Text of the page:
Spoon River Anthology is a book-length collection of 243 free verse epitaphs, in which the citizens buried in the graveyard of a fictional Midwestern town (Spoon River) talk about their lives, their failures, their loves, their philosophies, their triumphs, their conflicts, their secrets, and their crimes. Edgar Lee Masters published many of these pieces in Reedy’s Mirror under the pseudonym Webster Ford (for whom Masters composed the epitaph that concludes Spoon River Anthology) during 1914; with encouragement, however, Masters collected his pieces, introduced them with the lyric “The Hill,” concluded them with “The Spooniad,” and published them as a book under his own name in 1915. The epitaphs, most of which are spoken in the first person by those buried in the Spoon River graveyard, range from five lines in length (“Alexander Throckmorton”) to forty-five lines (“Caroline Branson”). Many of the lives and stories in the collection are related and intertwined, and to read the entire Spoon River Anthology is to experience a panoramic view of human existence and experience, a view filtered through the perspective of a small American town.
Masters’ choice of title reveals much about his attitude toward his subject and about his stylistic approach to that subject. The word “anthology” is from the Greek, meaning a collection of epigrams. Masters knew Greek, and in selecting this title, he calls our attention to the epigrammatic form—a style of poetry that traditionally is pointed, brief, focused, sometimes a bit cynical, and always enlightening and wise. Even when the inhabitants of Spoon River do not display deep insight, these epigrams still cause the reader to think over what has been said, to reflect on it, and to come away enlightened.
The collection begins with a table of contents, which lists the poems in alphabetical order. Since most titles are simply the names of the persons under consideration, the table of contents has the effect of reducing the inhabitants of the Spoon River graveyard to a list of meaningless names. Reading the list—“Ballard, John; Barker, Amanda; Barrett, Pauline; Bartlett, Ezra; Bateson, Marie”—is like encountering a faceless crowd. The artistry of the Spoon River Anthology becomes clear when one begins reading the epigrams themselves, for each person emerges as a unique individual, a strong personality.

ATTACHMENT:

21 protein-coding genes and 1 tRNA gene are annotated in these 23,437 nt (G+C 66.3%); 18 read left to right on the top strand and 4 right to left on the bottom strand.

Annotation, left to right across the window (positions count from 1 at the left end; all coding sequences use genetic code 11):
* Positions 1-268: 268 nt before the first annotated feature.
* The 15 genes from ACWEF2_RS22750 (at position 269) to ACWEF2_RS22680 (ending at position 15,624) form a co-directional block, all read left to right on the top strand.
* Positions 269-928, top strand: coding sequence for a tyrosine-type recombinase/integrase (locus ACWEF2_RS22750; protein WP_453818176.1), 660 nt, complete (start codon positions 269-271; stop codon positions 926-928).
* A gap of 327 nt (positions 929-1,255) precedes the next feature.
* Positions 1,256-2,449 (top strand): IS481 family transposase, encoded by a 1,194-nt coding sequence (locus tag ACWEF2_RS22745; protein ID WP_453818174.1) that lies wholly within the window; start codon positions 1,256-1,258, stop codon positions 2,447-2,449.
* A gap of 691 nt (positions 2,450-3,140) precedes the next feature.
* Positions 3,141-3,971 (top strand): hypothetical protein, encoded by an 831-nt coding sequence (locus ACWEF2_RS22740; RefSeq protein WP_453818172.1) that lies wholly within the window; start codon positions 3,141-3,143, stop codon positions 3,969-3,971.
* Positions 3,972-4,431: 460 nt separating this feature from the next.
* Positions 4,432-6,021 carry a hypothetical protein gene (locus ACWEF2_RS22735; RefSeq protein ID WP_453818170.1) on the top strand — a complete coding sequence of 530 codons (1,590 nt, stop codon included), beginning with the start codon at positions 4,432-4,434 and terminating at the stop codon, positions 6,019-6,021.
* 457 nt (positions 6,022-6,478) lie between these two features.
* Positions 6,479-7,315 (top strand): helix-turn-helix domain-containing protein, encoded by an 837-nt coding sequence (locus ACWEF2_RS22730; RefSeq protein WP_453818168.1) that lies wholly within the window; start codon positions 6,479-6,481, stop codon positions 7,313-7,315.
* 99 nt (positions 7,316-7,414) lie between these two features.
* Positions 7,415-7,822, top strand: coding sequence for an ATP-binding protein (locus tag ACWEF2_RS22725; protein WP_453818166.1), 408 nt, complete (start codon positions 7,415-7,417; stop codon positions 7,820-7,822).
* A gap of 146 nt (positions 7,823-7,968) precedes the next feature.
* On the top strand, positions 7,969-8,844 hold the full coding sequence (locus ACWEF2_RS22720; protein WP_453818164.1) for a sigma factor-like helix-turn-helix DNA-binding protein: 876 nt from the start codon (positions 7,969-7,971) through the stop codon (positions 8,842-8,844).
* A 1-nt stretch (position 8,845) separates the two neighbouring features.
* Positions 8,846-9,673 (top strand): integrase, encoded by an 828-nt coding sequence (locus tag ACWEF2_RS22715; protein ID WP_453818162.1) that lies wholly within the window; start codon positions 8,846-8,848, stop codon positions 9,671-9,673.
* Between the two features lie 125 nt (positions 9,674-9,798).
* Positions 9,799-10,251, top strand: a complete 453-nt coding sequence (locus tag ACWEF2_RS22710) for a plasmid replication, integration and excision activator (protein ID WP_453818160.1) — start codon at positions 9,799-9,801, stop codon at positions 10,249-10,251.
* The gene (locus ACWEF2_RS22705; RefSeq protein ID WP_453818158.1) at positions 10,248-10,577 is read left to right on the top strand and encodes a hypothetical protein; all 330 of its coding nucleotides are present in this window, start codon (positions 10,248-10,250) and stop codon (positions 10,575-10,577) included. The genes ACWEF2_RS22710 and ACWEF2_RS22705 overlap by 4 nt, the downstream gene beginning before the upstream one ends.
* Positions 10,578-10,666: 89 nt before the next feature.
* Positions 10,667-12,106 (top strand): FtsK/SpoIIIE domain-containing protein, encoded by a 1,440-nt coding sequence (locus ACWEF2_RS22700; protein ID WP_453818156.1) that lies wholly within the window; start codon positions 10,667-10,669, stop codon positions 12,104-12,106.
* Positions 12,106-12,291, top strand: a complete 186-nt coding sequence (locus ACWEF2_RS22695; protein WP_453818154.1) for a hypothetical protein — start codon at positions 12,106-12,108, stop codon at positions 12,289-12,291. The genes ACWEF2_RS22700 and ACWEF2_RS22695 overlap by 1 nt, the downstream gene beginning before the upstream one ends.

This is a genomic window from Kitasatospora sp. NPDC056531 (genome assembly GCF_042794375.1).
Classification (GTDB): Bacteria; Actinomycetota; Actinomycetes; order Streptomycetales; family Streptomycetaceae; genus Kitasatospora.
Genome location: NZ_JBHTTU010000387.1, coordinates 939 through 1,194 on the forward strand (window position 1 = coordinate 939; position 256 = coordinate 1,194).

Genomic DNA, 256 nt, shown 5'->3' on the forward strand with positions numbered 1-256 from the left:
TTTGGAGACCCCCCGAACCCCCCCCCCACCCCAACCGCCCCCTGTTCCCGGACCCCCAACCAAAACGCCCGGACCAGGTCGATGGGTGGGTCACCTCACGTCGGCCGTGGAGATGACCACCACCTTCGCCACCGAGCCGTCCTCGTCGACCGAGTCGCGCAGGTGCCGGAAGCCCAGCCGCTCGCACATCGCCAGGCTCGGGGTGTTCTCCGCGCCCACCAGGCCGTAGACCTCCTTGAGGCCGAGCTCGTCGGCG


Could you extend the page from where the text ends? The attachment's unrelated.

The first poem in the collection, “The Hill,” is not one of the epitaphs but rather represents an example of the ubi sunt theme in poetry, through which the lost things of the past are lamented. Ubi sunt is Latin for “where are,” and in this poem, Masters asks “Where are Elmer, Herman, Bert, Tom and Charley,/ Where are Ella, Kate, Mag, Lizzie and Edith?” His answer is that all “are sleeping on the hill” in the graveyard. “The Hill” sets the tone for the rest of the volume, for—despite some moments of satisfaction, pleasure, and triumph—most of the monologues in Spoon River Anthology are somber.
The first epigram in the collection is “Hod Putt,” and this short piece offers the voice of a man tried and hanged for murder. Hod Putt tells the reader that he lies “close to the grave/ Of Old Bill Piersol,/ Who grew rich trading with the Indians.” As Piersol grows rich through manipulation of the law, Hod Putt becomes angrier and angrier, finally resorting to armed robbery, killing his victim. There is a note of ironic triumph in the poem, however, for Hod Putt concludes, “Now we who took the bankrupt law in our respective ways/ Sleep peacefully side by side.” “Ollie McGee” and “Fletcher McGee” present two different sides of a troubled marriage. The relationship between the two sounds emotionally murderous, for Ollie McGee claims, “That is my husband who, by secret cruelty/ Never to be told, robbed me of my youth and my beauty,” while Fletcher McGee says, “she died and haunted me,/ And hunted me for life.” Typically, readers never discover what...
(The entire section is 2,344 words.)